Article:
I liked this article in The Australian.
FIVE years as the head of IT at some of Australia’s largest businesses have helped give Suncorp CIO Jeff Smith a reputation in the industry as a lover of leading and bleeding edge technologies.
He professes an interest in Web 2.0 and has publicly stated his intent to explore open source systems, such as SugarCRM, as Suncorp pursues a $200 million information system overhaul.
Mr Smith is also looking to shake up project management at Suncorp as he snubs traditional practices in favour of more radical techniques that ask governance to take a back seat.
“I get more questions about governance than I do about how work’s going to get done. How are you going to govern that project? Who’s going to be involved? What’s the governance model?’ Who cares,” Mr Smith told participants at last week’s Future of Banking and Financial Services Conference in Sydney.
“Governance is not the key. The key is your underlying delivery mechanism and making sure we provide the most productive environment for people to give them a fulfilling role. The governance is secondary.”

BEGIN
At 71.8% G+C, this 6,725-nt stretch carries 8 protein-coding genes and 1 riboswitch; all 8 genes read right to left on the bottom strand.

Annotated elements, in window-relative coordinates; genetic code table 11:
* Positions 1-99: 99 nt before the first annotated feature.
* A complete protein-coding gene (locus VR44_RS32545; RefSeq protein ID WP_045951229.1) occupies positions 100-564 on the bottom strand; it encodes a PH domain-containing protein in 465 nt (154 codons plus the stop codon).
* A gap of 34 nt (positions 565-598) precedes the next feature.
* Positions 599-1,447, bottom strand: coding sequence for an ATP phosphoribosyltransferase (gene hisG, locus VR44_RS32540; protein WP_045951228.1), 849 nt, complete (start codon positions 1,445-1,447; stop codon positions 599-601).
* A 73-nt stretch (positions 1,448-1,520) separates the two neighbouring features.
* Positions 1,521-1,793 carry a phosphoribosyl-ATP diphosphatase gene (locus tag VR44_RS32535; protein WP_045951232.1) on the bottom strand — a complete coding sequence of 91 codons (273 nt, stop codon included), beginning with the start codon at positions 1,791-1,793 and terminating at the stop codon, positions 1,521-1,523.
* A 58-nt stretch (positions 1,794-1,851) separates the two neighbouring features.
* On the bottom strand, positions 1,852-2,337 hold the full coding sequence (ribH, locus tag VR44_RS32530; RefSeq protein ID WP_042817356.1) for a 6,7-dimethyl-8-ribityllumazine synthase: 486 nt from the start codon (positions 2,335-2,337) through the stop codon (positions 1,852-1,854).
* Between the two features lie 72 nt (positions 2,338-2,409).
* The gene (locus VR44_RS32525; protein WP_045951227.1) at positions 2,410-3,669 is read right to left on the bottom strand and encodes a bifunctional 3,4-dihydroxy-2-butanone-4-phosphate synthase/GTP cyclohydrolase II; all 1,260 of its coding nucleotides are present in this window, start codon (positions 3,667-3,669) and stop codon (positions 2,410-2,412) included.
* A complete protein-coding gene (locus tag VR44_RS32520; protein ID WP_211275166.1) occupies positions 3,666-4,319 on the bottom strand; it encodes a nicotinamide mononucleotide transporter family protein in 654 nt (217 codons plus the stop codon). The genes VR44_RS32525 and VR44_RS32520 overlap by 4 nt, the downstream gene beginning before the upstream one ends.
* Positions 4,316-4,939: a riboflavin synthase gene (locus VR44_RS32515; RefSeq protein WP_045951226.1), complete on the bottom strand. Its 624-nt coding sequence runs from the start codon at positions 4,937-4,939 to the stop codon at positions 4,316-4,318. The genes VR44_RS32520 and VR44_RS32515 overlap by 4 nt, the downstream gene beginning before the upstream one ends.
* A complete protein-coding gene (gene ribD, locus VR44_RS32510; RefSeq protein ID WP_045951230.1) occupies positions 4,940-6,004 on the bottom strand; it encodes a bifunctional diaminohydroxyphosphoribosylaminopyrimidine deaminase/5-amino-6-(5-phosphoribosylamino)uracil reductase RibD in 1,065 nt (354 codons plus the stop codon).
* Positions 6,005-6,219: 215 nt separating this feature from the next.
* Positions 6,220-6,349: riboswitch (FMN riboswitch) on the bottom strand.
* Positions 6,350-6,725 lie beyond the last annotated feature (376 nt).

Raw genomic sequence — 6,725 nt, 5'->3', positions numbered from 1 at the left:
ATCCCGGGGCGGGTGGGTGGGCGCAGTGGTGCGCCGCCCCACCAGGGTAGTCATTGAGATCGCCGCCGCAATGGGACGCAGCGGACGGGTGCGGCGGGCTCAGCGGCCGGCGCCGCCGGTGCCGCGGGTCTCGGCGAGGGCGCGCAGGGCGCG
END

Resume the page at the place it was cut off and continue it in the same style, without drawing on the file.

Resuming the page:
Mr Smith urged businesses to consider dumping the dominant waterfall system of project management, which relies on heavy-duty governance structures, linear phases and gating. (READ MORE HERE)
Ever wondered what BETA means when you see it shoved onto Web 2.0 sites? Flickr made a joke out of it, with a GAMMA version. Basically it means that it’s live but changing -much like Beta access is to product and services development. Every month, a new little widget or change is made to the site. Very cool for marketing – no longer static services so you have to come back all the time to see what’s changed.
On the issue of governance – the governance cycle looks quite different for Web 2.0 and TOTALLY different for Web 3.0. A month or so ago, I spoke with Regulatory Affairs people but it was challenging for them to understand that the online community will simply take over the management of some of these issues without even realising they are doing it.
Iterative development has been around forever – we used it at Cisco Singapore 7 or 8 years ago and, in project management terms, it was called something like “crashing the schedule” or “crashing the timelines” – anyone remember the exact term? I heard a rumour that Jeff Smith blogs – does anyone have the link please?